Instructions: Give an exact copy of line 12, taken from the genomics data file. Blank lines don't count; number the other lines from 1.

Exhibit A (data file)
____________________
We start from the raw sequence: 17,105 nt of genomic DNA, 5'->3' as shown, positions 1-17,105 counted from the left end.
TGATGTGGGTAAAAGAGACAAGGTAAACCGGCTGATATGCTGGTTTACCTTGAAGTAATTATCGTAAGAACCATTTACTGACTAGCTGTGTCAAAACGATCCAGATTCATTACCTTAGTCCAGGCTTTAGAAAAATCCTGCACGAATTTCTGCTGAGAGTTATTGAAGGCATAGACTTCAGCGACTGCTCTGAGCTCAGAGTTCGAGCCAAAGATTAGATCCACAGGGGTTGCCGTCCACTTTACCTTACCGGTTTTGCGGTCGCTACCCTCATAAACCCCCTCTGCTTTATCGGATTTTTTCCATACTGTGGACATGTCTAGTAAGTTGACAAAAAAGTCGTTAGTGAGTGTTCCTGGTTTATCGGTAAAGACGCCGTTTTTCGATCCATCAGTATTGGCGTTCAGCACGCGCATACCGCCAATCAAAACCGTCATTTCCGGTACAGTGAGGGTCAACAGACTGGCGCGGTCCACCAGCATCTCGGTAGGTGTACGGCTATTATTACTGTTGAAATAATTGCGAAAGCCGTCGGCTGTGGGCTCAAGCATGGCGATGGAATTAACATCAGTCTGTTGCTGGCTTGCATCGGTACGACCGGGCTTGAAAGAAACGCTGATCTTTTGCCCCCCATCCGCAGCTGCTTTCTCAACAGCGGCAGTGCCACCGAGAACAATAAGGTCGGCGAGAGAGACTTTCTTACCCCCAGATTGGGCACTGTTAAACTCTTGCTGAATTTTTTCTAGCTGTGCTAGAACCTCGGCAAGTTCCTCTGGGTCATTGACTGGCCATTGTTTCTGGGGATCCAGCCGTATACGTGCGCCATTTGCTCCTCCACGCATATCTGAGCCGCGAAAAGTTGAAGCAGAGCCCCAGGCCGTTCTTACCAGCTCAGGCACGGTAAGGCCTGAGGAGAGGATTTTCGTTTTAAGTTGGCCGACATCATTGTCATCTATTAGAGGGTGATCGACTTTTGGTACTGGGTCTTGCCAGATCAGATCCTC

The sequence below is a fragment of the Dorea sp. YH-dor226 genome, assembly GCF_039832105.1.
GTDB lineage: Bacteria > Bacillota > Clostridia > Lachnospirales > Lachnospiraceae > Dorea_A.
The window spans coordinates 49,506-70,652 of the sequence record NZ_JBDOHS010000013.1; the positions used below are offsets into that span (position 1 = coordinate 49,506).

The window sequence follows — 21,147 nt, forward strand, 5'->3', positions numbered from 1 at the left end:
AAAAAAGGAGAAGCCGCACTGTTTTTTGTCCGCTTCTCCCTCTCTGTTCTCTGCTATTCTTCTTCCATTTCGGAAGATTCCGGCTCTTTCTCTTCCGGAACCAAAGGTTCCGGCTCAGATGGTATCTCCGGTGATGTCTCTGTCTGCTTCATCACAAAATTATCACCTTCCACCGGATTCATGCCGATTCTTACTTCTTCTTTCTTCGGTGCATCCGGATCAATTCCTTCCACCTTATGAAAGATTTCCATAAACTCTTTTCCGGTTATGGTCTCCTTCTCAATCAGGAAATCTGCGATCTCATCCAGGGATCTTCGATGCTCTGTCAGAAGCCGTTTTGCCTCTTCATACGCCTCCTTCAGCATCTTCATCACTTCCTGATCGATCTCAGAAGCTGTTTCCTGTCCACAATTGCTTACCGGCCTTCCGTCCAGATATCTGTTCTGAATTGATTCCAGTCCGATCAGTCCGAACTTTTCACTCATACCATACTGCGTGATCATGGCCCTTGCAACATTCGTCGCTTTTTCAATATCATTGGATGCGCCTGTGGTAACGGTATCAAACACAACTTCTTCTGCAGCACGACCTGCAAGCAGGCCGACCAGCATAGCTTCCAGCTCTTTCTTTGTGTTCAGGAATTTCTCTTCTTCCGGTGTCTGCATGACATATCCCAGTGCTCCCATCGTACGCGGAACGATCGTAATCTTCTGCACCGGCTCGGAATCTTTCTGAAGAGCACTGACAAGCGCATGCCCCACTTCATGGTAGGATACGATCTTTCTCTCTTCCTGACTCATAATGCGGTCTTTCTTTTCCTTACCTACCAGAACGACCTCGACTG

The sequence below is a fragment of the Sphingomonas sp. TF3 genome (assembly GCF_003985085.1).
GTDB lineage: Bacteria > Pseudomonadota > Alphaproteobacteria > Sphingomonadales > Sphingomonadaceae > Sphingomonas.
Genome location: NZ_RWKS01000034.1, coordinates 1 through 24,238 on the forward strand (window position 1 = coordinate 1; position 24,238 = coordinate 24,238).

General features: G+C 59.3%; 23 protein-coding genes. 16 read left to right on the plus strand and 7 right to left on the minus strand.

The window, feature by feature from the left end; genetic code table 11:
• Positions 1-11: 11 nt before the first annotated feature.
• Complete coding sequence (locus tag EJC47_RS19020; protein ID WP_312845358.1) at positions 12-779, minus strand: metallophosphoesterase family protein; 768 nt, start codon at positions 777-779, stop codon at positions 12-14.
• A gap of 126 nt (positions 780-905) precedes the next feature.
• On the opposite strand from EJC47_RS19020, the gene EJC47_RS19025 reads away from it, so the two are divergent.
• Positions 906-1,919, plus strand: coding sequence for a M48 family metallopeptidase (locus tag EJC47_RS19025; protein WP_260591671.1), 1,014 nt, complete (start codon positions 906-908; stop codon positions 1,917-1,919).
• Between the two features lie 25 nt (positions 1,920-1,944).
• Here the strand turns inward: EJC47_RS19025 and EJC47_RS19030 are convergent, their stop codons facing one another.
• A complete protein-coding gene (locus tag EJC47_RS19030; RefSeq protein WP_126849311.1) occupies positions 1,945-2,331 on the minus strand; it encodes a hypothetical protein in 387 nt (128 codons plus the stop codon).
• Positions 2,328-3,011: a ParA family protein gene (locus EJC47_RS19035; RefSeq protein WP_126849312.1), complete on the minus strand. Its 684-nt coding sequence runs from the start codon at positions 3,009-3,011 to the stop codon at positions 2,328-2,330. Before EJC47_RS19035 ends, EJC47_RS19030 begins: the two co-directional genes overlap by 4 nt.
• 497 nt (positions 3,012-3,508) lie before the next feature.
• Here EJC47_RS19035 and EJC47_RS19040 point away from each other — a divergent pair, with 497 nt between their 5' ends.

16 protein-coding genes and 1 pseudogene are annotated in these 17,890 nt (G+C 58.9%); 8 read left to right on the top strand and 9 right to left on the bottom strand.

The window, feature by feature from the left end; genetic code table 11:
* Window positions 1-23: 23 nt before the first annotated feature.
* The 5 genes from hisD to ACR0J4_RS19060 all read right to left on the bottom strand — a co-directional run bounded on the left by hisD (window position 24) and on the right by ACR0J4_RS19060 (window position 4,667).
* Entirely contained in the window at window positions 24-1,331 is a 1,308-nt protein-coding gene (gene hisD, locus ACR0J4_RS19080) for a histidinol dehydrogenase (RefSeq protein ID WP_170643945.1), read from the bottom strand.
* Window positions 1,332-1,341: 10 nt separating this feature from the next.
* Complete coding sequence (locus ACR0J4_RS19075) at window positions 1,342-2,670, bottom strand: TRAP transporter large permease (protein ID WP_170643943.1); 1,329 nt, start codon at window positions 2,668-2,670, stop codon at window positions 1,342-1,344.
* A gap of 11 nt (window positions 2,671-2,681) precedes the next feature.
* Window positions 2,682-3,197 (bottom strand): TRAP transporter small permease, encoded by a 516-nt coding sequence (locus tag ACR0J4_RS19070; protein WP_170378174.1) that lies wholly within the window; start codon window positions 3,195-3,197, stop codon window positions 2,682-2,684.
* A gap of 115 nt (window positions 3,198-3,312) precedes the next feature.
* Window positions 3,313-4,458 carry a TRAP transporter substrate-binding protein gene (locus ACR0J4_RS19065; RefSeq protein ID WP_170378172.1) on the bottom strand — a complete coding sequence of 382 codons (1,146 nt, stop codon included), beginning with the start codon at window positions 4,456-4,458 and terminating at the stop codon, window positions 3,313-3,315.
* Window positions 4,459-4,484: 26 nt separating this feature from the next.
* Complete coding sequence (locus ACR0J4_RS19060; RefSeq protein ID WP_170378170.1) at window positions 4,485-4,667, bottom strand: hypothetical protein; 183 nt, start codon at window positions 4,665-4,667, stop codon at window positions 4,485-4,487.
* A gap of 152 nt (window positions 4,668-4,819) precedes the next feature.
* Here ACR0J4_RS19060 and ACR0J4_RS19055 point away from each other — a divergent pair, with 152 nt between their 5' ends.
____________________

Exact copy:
The window, feature by feature from the left end; genetic code table 11: